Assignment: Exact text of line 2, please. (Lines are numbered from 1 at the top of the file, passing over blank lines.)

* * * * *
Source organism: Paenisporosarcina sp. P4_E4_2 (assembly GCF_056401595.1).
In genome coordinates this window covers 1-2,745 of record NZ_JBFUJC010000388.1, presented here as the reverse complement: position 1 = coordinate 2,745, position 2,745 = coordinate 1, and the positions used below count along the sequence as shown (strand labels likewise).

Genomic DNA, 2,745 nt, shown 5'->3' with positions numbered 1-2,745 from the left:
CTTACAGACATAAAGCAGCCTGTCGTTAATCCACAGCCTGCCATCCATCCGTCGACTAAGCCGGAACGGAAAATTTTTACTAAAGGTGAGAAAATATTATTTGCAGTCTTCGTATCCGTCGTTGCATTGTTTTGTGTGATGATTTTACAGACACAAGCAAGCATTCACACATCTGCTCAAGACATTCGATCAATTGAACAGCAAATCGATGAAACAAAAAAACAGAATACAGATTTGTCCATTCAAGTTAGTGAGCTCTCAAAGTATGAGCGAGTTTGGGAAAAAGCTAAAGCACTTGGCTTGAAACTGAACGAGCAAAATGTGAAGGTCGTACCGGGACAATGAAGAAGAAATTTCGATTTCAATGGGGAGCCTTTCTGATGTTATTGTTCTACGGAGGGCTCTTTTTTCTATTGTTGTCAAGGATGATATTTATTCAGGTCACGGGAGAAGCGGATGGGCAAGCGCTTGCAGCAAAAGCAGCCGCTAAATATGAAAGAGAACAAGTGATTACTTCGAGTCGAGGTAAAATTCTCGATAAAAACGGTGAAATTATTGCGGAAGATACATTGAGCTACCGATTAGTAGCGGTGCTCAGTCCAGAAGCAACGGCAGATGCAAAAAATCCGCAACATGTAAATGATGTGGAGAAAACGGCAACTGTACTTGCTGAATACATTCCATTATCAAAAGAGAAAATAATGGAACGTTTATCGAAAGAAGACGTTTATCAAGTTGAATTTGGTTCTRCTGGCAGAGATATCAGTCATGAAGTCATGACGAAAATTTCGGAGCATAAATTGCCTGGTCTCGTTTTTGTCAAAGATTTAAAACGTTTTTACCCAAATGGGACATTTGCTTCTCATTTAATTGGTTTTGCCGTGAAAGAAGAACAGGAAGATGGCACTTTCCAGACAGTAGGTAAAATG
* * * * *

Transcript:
In genome coordinates this window covers 1-2,745 of record NZ_JBFUJC010000388.1, presented here as the reverse complement: position 1 = coordinate 2,745, position 2,745 = coordinate 1, and the positions used below count along the sequence as shown (strand labels likewise).